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Schottentor

Caspar Pfaundler
Austria 2009 / 123’

In the very heart of Vienna, between the University, the characteristic neo-gothic Votivkirche, Sigmund Freud Park and the Ring which surrounds the city-centre, there is one of the most famous tram depots in Vienna - Schottentor. Every day, hundreds of people pass it by - students, tourists, clerks, homeless people. Caspar Pfaundler, an Austrian who lives in Taiwan, chooses six characters out of this crowd and he portrays them with astonishing subtlety. With long close-ups and details, adding some animation and internal monologues, the director gives his audience a feeling of overhearing the characters' thoughts, peeping into their imaginations, dreams, desires, fantasies. There is a good reason why Pfaundler repeats in interviews that he was inspired by the works of Arthur Schnitzler, an author and psychiatrist at the beginning of the 20th century, Freud's friend, whose famous Procession, a play which was a psychological vivisection of Vienna at the turn of the centuries, has influenced many filmmakers before. And there is a good reason why the characters include a director and his assistant and a homeless man who wants to die in a cinema... The subtle groundwork is enriched by the documentary layer, which can go unnoticed at the beginning: a portray of a place pulsating with life, but actually anonymous, where people pass each other indifferently.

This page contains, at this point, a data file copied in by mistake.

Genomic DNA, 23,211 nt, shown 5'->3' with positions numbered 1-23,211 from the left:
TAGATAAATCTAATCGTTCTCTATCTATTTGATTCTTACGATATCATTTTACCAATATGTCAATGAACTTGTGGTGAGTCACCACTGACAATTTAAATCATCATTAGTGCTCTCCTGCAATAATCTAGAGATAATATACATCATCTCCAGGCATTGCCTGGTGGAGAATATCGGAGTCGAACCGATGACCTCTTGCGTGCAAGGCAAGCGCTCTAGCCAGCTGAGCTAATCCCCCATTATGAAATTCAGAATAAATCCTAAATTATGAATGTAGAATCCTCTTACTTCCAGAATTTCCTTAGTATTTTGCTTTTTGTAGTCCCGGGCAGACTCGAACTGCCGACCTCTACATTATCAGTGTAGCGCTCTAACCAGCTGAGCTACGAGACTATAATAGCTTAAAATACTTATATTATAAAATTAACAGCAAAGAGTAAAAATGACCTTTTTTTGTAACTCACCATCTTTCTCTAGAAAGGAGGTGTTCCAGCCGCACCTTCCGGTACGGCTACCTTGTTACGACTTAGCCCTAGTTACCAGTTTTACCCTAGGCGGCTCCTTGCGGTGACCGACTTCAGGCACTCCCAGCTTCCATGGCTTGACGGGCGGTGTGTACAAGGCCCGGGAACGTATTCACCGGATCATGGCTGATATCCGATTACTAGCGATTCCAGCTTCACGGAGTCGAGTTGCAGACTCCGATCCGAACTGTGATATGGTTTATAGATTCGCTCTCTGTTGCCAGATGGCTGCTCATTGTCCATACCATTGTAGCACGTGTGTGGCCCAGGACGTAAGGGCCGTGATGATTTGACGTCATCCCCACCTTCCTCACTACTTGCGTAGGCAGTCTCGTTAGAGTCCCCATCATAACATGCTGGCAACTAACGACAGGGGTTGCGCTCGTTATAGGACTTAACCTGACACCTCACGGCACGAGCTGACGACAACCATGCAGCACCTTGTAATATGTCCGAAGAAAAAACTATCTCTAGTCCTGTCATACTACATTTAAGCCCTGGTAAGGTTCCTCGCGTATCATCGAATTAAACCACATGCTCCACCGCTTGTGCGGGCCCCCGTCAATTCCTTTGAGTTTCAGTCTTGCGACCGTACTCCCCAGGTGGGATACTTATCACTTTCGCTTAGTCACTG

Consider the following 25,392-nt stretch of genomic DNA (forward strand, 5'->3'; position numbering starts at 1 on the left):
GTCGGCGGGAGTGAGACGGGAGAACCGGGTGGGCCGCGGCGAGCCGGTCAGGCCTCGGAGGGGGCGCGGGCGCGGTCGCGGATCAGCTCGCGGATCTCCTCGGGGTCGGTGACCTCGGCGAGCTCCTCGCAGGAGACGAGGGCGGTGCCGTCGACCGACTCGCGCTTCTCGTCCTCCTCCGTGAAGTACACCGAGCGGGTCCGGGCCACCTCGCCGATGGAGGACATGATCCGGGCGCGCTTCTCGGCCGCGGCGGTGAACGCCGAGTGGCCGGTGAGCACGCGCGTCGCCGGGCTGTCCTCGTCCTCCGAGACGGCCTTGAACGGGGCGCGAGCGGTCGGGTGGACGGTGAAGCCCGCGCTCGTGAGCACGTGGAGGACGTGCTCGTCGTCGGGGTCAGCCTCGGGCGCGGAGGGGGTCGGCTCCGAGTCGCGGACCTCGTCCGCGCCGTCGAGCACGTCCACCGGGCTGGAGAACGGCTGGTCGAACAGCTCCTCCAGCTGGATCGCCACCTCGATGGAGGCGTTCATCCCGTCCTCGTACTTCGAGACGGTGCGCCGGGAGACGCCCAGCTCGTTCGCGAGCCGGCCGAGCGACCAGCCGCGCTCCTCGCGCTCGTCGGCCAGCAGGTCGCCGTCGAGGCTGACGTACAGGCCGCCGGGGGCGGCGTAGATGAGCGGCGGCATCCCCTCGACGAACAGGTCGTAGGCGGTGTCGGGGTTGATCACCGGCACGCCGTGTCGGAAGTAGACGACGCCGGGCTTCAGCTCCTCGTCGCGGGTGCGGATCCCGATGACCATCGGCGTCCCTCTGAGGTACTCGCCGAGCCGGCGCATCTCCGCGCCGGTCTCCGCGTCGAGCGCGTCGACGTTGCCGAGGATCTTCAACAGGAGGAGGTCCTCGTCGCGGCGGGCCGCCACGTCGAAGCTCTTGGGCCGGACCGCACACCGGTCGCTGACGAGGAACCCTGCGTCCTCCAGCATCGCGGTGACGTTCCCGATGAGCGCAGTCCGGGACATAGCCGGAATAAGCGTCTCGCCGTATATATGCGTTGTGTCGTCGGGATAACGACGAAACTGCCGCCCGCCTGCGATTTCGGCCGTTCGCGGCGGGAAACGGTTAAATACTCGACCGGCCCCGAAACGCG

Joanna Malicka

Caspar Pfaundler

Born in 1959 in Austria. He graduated the art history department and film science department at the university in Vienna. He has made several short films and entered the ranks of feature film directors in 2001 with Lost and Found. Pfaundler and his wife, Chinese music director Wu Su-jen, live and work in Vienna.

Filmography:

1984 Ciacona - Ein Frühstück (short)

1994 Das chinesische Wien (TV)

1995 Kino zum Überleben (TV)

2001 Lost and Found

2007 Das Leben will leben - Die Kunst der Weinberger

2009 Schottentor